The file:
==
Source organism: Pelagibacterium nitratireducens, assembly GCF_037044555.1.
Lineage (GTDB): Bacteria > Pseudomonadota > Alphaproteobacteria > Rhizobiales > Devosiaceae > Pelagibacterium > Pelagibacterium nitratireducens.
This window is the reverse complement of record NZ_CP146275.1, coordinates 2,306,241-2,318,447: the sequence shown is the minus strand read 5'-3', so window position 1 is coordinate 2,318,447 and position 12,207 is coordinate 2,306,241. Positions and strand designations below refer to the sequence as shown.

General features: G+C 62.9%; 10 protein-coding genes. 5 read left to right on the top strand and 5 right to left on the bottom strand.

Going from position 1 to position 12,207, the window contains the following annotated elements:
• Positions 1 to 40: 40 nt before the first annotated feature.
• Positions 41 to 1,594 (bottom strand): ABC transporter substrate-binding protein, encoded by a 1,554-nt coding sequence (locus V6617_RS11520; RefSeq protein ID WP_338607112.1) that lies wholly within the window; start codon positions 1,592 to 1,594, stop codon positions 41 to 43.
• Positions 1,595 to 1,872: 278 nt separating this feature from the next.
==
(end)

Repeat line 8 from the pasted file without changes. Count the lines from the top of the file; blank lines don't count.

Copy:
• Positions 1,595 to 1,872: 278 nt separating this feature from the next.